The present findings agree with Mohan et al. (2008), who reported the toxicity of Bt strains (Bt kurstaki HD-1, Bt kurstaki HD-73, Bt aizawai HD-137, Bt tolworthi HD-125, Bt galleriae HD-8 and Bt japonensis T23 001) to the populations of Plutella xylostella (collected from Hawalbagh, Darim and Gwaldam). They concluded that Bt HD-1 was highly toxic to P. xylostella for all 3 populations, followed by Bt HD-8 and Bt HD-73. Bt HD-137 and Bt T23 001 were moderately toxic to populations from all the 3 locations. However, Bt HD-125 was non-toxic against diamond back moth. They revealed that the LC50 values for Bt strains (Bt kurstaki HD-1, Bt kurstaki HD-73, Bt aizawai HD-137, Bt tolworthi HD-125, Bt galleriae HD-8 and Bt japonensis T23-001) were 0.04, 0.33, 13.30, - , 0.27 and 4.25 mg AI/L; 0.50, 1.13, 7.60, - ,1.17 and 7.91 mg AI/l; and 0.34, 1.71, 4.62, -, 0.43 and 5.11 mg AI/l, respectively, against P. xylostella.

Sabbour and Soliman (2014) evaluated the efficacy of dipel (2×), Bt kurstaki HD-73 and Bt kurstaki HD-234 against T. absoluta larvae under laboratory, greenhouse and field trials. LC50 values recorded were 140, 109 and 90 μg/ml for dipel, Bt kurstaki HD 73 and Bt kurstaki 234, respectively, under laboratory conditions. They recorded LC50 of 166, 122 and 102 μg/ml under greenhouse condition for dipel, Bt kurstaki HD 73 and Bt kurstaki 234, respectively. Under field trials, the lowest infestation was recorded in HD 73, followed by HD 234 and dipel, respectively.

Similarly, obtained findings are not in accordance with Azra et al. (2015), who tested the LC25 and LC50 values of Bt and Spinosad separately and in combination against 1st, 2nd and 3rd larval instars of T. absoluta. The LC50 values for Bt treatments were recorded as 2386.75, 2109.97 and 2757.65 μg/ml. For Spinosad, the results were recorded as 1283.91, 1339.86 and 2253.18 ppm, respectively. LC25 values for Bt and spinosad against 3 larval instars of T. absoluta were 985.44, 1368.20 and 1914.57 ppm and 436.26, 643.78 and 1526.94 ppm, respectively. They concluded that spinosad was more toxic against T. absoluta than Bt. Their results showed that the combination of both spinosad and Bt was very effective against T. absoluta than their individual treatments.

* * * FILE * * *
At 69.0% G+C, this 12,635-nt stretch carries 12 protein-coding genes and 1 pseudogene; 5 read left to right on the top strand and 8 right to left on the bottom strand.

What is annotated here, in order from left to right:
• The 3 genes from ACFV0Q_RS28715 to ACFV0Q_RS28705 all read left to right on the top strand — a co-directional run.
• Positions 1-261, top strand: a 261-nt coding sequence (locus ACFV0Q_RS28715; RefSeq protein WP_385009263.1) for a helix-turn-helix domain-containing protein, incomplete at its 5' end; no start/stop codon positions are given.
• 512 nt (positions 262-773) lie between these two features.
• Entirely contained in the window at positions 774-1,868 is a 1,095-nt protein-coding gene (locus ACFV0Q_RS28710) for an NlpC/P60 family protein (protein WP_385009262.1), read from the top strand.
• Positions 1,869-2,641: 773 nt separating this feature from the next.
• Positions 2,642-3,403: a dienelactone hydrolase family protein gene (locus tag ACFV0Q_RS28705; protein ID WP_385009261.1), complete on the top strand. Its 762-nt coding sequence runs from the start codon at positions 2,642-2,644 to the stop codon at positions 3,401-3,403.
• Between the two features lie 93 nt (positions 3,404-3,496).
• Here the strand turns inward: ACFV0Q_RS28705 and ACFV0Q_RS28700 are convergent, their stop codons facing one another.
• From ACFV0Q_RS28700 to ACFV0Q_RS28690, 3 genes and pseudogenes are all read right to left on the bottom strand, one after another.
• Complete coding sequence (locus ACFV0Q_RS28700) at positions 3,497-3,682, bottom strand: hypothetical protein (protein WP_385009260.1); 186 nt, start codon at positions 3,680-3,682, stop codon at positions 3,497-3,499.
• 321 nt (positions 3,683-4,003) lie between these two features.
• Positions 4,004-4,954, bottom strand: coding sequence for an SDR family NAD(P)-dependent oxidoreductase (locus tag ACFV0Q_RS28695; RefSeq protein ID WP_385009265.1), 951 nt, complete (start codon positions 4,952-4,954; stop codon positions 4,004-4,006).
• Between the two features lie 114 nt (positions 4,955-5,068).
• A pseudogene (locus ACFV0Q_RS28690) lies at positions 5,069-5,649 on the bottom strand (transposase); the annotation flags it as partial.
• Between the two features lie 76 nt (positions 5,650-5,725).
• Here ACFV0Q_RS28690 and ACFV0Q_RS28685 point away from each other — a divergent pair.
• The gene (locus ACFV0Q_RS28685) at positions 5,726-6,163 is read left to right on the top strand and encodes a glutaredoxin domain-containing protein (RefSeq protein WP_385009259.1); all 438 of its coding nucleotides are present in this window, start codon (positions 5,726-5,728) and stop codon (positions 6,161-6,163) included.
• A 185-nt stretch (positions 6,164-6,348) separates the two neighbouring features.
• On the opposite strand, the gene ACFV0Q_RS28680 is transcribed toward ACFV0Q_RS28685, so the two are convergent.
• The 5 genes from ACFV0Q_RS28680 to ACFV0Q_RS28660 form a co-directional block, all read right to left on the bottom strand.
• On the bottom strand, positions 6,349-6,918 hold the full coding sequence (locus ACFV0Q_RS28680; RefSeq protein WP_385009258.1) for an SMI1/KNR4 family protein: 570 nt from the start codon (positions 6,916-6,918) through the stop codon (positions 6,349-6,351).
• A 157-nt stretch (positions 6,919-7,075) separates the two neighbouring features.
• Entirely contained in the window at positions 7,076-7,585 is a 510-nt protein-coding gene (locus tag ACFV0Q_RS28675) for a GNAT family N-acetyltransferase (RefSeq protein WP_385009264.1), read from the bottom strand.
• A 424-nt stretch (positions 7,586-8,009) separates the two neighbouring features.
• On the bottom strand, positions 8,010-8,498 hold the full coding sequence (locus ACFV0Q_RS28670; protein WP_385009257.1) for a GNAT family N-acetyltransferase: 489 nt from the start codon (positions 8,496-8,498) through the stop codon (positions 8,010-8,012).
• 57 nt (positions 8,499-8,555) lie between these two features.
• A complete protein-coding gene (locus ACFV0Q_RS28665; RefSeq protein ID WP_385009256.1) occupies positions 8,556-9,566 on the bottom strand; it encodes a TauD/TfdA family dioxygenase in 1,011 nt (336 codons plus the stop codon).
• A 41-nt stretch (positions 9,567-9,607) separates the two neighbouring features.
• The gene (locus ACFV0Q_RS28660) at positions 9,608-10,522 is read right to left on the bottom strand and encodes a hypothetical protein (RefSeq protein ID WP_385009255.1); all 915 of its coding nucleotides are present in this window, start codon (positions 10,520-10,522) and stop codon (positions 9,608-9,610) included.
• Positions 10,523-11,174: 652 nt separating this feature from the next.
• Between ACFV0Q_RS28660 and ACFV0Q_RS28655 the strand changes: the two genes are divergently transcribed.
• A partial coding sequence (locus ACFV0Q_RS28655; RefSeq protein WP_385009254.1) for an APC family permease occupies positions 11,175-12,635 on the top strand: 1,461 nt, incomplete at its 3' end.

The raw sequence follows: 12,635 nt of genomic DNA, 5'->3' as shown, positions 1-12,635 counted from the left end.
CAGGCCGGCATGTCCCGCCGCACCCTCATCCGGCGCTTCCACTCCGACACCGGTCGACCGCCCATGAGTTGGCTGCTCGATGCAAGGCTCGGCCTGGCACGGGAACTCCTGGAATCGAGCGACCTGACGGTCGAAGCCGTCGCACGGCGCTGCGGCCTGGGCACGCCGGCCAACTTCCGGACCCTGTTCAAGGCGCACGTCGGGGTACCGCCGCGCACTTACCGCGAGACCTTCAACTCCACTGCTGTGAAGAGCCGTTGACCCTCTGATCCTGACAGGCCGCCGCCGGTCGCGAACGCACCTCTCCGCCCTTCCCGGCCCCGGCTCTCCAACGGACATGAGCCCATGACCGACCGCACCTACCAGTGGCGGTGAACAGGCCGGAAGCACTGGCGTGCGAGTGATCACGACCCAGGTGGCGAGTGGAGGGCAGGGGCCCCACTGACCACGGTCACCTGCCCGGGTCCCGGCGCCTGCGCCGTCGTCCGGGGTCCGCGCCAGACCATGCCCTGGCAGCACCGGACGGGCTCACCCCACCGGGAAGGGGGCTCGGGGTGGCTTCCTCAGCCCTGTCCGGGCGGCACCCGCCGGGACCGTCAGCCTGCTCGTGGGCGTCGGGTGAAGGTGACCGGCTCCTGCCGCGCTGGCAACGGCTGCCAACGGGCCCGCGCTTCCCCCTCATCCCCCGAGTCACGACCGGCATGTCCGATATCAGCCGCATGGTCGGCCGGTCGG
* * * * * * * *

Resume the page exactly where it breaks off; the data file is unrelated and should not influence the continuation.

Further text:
In Egypt, Sabbour (2014), recorded LC50 values of 243.9 μg/ml and 211 μg/ml against T. absoluta under laboratory and greenhouse conditions, respectively, for Bt var. kurstaki. Earlier studies have shown that Bt 4XX4 was toxic only to nematodes (De Souza et al., 1993 and Guo et al., 2008 and Manivannan et al., 2019), as that of Cry5, Cry6, Cry12, Cry13, Cry14 and Cry21 (Yu et al., 2015).


The present study confirms that Bt proteins are host specific. Specificity makes Bt proteins safer to non-target organisms including predators and parasitoids, which provide pesticide-free tomato yield with fruit quality and safety.

Availability of data and materials

Not applicable


T. absoluta :

Tuta absoluta

Bt :

Bacillus thuringiensis


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The authors acknowledge Centre for Plant Molecular Biology and Biotechnology (CPMB& B), Tamil Nadu Agricultural University (TNAU), Coimbatore, India


This work was not supported by any funding body.

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BV performed the idea of this article. SKJ and BV wrote the manuscript. JJ and MS participated in writing the manuscript and statistical analysis. MT, SI and SP contributed the material and helped in the maintenance of Tuta absoluta, while all authors equally did the bioassay experiments. The authors read and approved the final manuscript.

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Sandeep Kumar, J., Jayaraj, J., Shanthi, M. et al. Potential of standard strains of Bacillus thuringiensis against the tomato pinworm, Tuta absoluta (Meyrick) (Lepidoptera: Gelechiidae). Egypt J Biol Pest Control 30, 123 (2020).

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  • Published:

  • DOI: